Innovative urban regeneration

Title of the research project

URbANIsM - Urban RegenerAtioN Innovative Model

Scientific area 

Urban and spatial planning, Geography, Urban studies

Project coordinator

Nadia Caruso


European cities are facing new tensions and challenges due to economic crisis and restructuration of welfare states. A “new wave” of urban vacant spaces was an effect of these phenomena. The main goal of the project was to identify new forms of action in the cities in order to tackle urban social tensions, re-activate neighborhoods and support the development of inclusive communities.

Description of the research project 

The effects of the financial crisis have intensified and deepened social inequalities among the inhabitants of many European cities, generating new forms of marginalisation, social and spatial polarization and territorial fragmentation. Moreover, local public authorities are facing a strong withdrawal of resources that has affected the urban areas management and local policies.

Consequently, a “new wave” of urban vacant spaces can be recognized in the European cities. Vacancy no longer simply refers to brownfield sites, but also to a range of other spaces such as: empty new-built residential complexes and estates, closed social facilities, vacant commercial spaces, cinemas and theatres, hotel facilities, schools, office spaces, barracks, sometimes historical buildings. These urban spaces are no longer located only in the older industrial peripheries, but can be found scattered across different parts of cities and their suburbs, creating new forms of urban fragmentation and socio-spatial segregation.

The research project's main objective was to identify new models, approaches and tools that allow the beginning of a new phase of urban intervention. An analysis of different practices in three European cities (Barcelona, Berlin and Dublin) was conducted focusing on different areas in each city, characterized by urban development projects, practices of reuse, experimental processes of urban intervention. These three cities are recognized as particularly active in their forms of development and transformation of vacant spaces.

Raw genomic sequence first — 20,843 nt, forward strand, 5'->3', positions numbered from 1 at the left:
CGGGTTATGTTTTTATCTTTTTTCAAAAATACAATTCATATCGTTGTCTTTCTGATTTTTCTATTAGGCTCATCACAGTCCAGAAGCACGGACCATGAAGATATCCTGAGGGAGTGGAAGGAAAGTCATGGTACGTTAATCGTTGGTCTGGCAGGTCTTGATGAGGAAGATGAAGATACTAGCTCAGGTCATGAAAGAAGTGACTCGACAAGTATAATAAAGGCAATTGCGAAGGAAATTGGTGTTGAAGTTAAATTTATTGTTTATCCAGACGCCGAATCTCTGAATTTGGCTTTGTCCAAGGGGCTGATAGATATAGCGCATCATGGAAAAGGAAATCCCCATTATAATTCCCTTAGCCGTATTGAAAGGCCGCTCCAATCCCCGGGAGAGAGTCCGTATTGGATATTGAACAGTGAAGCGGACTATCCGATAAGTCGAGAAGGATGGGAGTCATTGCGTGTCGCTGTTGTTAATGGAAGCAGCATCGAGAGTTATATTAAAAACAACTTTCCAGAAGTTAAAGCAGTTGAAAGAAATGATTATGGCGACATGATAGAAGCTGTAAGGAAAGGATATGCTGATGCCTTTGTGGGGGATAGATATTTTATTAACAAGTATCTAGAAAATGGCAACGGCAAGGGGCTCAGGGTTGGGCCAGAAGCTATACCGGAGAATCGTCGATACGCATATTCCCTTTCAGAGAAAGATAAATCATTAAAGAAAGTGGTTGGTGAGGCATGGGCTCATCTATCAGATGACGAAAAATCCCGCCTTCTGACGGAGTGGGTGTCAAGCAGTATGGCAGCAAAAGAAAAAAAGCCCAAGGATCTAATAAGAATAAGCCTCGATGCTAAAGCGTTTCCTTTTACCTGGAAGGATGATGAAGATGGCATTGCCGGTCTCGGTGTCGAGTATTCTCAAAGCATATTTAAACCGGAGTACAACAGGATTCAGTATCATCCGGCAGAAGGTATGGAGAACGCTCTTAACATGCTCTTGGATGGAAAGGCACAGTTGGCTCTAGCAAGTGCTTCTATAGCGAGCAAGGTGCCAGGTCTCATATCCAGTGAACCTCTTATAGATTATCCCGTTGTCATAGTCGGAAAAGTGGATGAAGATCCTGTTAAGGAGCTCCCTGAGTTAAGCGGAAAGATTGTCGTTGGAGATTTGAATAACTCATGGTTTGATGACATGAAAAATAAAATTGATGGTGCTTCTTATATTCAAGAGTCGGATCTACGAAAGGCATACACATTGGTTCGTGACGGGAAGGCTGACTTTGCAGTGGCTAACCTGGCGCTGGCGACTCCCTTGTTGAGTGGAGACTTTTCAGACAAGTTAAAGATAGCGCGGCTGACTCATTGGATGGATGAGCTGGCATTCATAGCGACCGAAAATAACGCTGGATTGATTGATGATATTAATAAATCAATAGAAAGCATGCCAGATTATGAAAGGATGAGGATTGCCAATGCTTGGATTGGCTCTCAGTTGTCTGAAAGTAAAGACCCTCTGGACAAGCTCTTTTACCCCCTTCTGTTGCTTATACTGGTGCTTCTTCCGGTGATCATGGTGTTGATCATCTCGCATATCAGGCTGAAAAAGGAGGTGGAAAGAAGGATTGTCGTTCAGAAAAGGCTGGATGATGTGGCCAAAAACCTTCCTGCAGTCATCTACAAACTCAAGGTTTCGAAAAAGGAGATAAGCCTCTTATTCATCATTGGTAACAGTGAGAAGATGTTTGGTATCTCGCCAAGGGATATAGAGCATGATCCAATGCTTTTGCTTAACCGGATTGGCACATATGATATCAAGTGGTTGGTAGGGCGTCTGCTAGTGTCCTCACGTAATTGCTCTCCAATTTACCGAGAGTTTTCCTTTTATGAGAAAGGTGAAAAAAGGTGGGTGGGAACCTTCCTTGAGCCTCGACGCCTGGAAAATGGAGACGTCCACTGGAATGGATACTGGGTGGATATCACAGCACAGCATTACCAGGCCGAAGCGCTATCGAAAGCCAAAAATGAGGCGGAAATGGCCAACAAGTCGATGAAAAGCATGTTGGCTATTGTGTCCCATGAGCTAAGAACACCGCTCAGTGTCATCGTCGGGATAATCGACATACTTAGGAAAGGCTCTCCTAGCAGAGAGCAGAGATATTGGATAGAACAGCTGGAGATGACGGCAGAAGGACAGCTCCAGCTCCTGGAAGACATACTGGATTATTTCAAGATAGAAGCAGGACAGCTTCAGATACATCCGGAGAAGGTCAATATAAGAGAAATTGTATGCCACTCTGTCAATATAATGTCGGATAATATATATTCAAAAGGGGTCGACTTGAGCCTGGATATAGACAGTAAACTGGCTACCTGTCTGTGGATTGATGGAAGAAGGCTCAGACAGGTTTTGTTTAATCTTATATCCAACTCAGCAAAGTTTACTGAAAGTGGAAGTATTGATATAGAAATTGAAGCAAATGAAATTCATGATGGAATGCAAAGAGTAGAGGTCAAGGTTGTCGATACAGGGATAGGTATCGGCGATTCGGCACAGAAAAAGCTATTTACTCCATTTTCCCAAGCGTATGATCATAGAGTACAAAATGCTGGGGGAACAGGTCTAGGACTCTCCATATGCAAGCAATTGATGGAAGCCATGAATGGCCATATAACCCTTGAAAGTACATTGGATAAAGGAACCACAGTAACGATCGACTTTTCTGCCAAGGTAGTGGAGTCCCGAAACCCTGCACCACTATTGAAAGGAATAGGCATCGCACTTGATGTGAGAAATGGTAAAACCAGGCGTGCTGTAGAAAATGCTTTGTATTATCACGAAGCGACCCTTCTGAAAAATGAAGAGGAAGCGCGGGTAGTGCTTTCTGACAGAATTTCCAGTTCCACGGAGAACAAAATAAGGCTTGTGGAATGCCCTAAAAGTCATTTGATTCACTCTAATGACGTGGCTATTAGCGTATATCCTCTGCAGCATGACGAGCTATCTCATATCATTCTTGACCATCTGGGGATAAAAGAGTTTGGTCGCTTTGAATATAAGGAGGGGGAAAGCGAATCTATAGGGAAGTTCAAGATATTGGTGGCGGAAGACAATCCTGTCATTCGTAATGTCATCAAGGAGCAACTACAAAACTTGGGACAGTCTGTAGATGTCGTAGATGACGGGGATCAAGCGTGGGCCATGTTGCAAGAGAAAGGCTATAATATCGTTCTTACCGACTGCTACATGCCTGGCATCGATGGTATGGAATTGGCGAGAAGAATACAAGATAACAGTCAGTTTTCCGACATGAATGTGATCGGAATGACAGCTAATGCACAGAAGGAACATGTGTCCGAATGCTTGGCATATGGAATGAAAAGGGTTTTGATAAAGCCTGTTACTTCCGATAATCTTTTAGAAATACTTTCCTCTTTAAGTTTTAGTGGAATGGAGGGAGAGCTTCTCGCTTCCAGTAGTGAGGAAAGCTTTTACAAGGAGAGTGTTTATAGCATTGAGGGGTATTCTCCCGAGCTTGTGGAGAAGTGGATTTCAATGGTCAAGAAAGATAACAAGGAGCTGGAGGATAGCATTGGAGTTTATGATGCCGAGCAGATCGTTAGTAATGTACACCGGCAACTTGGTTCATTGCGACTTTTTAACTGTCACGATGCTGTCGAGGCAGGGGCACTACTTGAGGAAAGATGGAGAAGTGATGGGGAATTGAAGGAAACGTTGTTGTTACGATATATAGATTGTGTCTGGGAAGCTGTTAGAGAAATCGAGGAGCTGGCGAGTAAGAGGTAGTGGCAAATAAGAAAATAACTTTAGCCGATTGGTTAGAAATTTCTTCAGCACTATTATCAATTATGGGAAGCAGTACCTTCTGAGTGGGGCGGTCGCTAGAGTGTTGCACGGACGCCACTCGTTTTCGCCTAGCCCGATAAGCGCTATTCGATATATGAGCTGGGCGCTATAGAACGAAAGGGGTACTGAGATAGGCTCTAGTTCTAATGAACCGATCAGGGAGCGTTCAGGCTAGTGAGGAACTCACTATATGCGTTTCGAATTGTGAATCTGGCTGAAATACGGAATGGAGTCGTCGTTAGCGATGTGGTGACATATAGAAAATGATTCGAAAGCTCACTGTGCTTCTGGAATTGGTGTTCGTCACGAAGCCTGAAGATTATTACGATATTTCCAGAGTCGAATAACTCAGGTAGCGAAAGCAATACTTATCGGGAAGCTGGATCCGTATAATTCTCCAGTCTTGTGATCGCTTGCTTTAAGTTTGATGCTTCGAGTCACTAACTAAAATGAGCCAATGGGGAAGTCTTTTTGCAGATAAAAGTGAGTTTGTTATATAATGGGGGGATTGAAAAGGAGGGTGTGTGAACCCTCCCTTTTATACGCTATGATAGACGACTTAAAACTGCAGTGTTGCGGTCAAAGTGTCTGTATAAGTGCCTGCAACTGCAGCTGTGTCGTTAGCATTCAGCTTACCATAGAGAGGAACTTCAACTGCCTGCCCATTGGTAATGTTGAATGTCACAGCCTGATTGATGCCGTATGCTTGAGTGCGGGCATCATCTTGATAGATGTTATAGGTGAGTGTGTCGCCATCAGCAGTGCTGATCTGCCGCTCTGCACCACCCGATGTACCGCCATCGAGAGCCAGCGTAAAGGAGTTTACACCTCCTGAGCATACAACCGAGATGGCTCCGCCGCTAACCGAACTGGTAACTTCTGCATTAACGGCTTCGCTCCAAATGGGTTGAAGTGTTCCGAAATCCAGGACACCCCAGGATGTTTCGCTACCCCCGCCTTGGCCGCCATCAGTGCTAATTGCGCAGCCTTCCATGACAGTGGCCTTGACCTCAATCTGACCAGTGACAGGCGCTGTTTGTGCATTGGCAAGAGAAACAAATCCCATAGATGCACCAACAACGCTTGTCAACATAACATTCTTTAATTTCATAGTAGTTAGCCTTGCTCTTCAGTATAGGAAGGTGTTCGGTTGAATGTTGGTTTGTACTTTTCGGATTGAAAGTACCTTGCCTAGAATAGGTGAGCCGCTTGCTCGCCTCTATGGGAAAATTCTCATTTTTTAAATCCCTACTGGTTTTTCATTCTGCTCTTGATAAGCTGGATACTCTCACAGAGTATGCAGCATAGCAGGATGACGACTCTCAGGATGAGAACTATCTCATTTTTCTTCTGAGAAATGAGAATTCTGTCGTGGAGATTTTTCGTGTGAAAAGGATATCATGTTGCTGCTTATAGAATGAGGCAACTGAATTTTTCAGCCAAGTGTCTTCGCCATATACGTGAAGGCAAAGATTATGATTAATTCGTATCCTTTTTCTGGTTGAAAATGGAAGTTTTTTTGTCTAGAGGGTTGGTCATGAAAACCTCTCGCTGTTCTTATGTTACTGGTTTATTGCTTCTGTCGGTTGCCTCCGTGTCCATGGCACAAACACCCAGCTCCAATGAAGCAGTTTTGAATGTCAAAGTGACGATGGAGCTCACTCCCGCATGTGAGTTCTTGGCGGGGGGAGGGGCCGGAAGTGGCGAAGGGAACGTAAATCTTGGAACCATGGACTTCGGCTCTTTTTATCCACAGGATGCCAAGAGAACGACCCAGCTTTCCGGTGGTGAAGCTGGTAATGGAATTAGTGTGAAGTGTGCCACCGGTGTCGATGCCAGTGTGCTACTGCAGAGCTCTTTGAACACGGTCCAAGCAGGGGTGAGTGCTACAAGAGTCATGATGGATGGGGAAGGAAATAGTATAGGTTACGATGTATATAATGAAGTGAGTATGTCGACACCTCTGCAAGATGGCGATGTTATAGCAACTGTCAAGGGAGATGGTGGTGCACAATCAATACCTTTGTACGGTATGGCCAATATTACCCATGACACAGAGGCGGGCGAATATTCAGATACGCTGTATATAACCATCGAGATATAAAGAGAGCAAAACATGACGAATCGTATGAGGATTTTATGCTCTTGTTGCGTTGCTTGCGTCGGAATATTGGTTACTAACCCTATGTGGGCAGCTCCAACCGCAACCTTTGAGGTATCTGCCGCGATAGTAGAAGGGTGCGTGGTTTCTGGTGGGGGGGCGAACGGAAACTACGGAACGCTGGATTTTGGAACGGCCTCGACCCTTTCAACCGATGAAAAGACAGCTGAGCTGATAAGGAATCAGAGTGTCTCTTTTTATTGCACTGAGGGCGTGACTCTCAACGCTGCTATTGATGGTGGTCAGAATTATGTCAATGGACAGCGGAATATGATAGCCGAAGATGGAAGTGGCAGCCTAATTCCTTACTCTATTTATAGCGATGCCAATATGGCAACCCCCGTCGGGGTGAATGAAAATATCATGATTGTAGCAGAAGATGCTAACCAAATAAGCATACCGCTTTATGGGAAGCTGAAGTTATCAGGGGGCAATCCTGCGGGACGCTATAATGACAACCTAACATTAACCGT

The research contributes to the development of categories and criteria identified in the analysis of the European case studies that could be transfered to the Turin case.

Impact on society 

The research project ha potentially a strong socio-economic impact giving new energy to urban intervention/regeneration as main tool to tackle social inequalities. The reuse of vacant spaces has impacts on employment, financial resources and new functions in the city, so on the citizens living in it. The challenge is to  construct a new shared paradigm of urban regeneration among different disciplines. The beneficiaries are citizens, policy and decision makers, and the scientific community.

URbANIsM project was focused on Turin, but its potential application is wider and other Italian or European cities could benefit from the reflections and processes activated in Turin.

Research results

The research studied urban developments in the cities of Barcelona, Berlin and Dublin and deepened the Anglo-Saxon context (Newcastle and London) analyzing approaches, processed and tools of action in the cities. The development of the Turin “Backbone” was also studied. Unfortunately it has not been possible cooperate with Torino City Hall during the project because the institution has not made itself available but we wish to realize in the future common workshops about the research theme.

Among the main scientific results we highlight:

  • 3 scientific publications on international magazines
  • 2 project presentions to international conferences
  • New collaboration with  Copenaghen  City Hall and University College London

Short CV of project coordinator 

Nadia Caruso is Assistant Professor in spatial planning at the Interuniversity Department of Regional and Urban Studies and Planning (DIST) of Politecnico di Torino. She holds a Ph.D. in Spatial planning and local development at Politecnico di Torino. Her research focuses on urban regeneration, housing policies and social innovation. She has been working on topics such as territorial governance, metropolitan regions and the evolution of the planning field. She teaches “Integrated programmes and urban regeneration” in the Bachelor course of Territorial, Urban, Environmental and Landscape Planning. She is an active member of the scientific network AESOP (Association of European Schools of Planning) and AESOP Young Academics. She is author of about 40 scientific contributions (research monographs, papers, book chapters, research reports, conference proceedings).

Working group @Polito

Marta Bottero, Associate Professor, DIST

Luigi Buzzacchi, Full Professor, DIST

Silvia Crivello, Assistant Professor, DIST

Cristiana Rossignolo, Associate Professor, DIST

Luca Staricco, Associate Professor, DIST

Francesca Bragaglia, Research Assistant, DIST

Elena Pede, Post-doc Research Assistant, DIST

Camilla Guadalupi, Ph.D. student, DIST

Costanzo Mercugliano, Technician, DIST


Academic Partner: Newcastle University, United Kingdom

Non-academic Partner: Torino City Council

  • Budget: 100.800 euro
  • Start date: 15/09/2017
  • End date: 14/09/2019